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Impact evaluation is used to understand if government programs and policies work and how well they work.
The term ‘impact’ is used by evaluators in different ways. We use the term to mean the average effect of a program or policy on the outcome or outcomes it was designed to influence.
We recognise that ‘impact evaluation’ can also refer to theory-based impact evaluation approaches however we do not discuss them in this guidance.
On this page of the toolkit, you can find more background information on impact evaluation. You can also jump directly to more information on impact evaluation methods: randomised controlled trials, and quasi-experimental methods.
Questions about program impact are causal in nature. We are asking if the program caused a change in outcomes. For example, did a school-based education program cause a change in average test scores?
There are other important evaluation questions, aside from assessing program impact. It is often appropriate to combine several evaluation methods to fully evaluate a program or policy. For more information, see How to evaluate.
Causal questions example
To see how impact evaluation can address causal questions, let’s consider a thought experiment.
You have a headache, and you want to know if taking a new medicine will make it go away.
We can clarify this question by imagining 2 worlds. These worlds are identical beside one thing: in one world you take the medicine, in the other you don’t.
The next step is to see if you still have a headache in the 2 imaginary words.
After taking the medicine in the first world, your headache disappears.
In the second world, where you didn’t take the medicine, your headache persists.
As the only difference between the 2 worlds was whether you took the medicine, you now know that the medicine worked for you. We call this the individual causal effect of the medicine.
Answering causal questions
The challenge with answering causal questions is that we never get access to 2 worlds. We never know the individual causal effect.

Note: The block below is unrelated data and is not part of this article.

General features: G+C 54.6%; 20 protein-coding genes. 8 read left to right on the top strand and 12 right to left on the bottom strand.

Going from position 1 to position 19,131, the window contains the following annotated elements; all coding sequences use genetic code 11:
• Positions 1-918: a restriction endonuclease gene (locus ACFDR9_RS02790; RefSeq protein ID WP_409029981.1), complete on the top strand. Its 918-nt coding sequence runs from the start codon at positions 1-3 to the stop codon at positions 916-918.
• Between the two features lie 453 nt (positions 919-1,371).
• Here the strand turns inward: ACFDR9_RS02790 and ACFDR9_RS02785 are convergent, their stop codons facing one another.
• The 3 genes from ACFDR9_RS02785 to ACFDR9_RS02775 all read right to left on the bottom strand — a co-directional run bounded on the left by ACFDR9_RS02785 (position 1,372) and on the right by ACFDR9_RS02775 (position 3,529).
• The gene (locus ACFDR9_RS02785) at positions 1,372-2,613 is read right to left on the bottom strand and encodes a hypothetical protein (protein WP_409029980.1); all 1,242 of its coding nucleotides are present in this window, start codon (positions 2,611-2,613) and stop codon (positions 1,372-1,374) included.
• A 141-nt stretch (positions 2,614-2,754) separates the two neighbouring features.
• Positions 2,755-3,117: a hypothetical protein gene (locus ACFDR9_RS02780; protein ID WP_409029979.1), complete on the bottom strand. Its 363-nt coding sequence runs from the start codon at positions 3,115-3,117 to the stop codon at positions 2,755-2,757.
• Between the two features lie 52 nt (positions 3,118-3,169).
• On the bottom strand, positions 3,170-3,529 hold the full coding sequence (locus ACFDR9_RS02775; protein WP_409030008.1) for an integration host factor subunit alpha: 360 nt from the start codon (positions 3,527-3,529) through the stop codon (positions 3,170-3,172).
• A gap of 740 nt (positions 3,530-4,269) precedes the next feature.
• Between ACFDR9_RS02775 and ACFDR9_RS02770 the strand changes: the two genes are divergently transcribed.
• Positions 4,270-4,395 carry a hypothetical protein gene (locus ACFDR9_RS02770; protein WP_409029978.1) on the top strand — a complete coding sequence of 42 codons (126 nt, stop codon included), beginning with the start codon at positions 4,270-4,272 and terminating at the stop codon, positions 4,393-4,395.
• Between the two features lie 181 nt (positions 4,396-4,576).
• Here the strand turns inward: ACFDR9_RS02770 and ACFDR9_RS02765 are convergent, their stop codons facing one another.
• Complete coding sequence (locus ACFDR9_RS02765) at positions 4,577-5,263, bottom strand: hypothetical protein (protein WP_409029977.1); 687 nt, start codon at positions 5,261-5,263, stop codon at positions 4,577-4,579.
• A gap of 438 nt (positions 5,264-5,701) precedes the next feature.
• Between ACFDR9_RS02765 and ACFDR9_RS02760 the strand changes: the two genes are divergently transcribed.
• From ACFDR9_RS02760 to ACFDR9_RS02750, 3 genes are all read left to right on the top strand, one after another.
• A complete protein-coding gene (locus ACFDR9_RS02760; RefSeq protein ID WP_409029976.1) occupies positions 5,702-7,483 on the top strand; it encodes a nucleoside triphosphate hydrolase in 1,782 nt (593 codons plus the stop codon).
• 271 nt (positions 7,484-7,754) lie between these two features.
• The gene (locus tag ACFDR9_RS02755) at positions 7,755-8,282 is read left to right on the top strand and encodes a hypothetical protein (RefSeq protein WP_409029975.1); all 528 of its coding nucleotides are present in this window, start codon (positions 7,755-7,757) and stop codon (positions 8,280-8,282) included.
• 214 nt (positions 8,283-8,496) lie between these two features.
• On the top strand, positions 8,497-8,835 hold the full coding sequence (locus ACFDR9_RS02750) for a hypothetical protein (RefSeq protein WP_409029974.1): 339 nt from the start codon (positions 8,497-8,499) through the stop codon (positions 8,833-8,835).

Instead, we only see if your headache persists in this world after you take one course of action.
If your headache went away after taking the medication, there could be many reasons why.
Perhaps it was the medicine, or it was the water you drank with it, or it just got better on its own.
Without the second world where you didn’t take the medicine, how can we be sure the change in your outcome was caused by the medicine?
We need to find a way to mimic the 2 identical worlds above to make valid comparisons.
Comparing the number of headaches that persist among a group of people who took the medicine and a group that didn’t seems like it might be the solution. However, this approach can seriously mislead us.
It can mislead because looking at different people in 2 groups is not the same as looking at the same people in 2 worlds where everything is identical. In the 2 groups, the people who take the medicine and the people who don’t might be very different in ways that matter.
For example, what if the people who took the medicine do it because their headache is worse, and thus less likely to go away? We might underestimate the impact of our medicine. What if the group that take the medicine drink more water with it, and it’s the water helps relieve the headache? Then we might overestimate the impact of our medicine. In both cases, simply comparing the number of headaches in our 2 groups would be misleading.
Creating credible counterfactuals
The field of causal inference looks for ways to solve this problem of misleading comparisons. The goal is to create a group that can stand in for the world that you didn’t observe (in this case, the world where you didn’t take the medicine). We call this a counterfactual.
The best way to create a credible counterfactual is to use a randomised controlled trial (RCT). By assigning people to groups using a coin flip, and then giving one group the medicine, we create 2 groups that are highly comparable. This is as close as we can get to creating 2 identical worlds. Since individuals were assigned at random, we are unlikely to get all the people with the worst headaches assigned to the group that takes the medicine.
There are other methods, sometimes called quasi‑experimental methods, that can be used to create counterfactuals, including:
- regression discontinuity designs
- instrumental variables.
- Running an RCT – the basics
- Benefits of randomisation
- Requirements for a well-conducted RCT
- Regression discontinuity design (RDD)
- Instrumental variables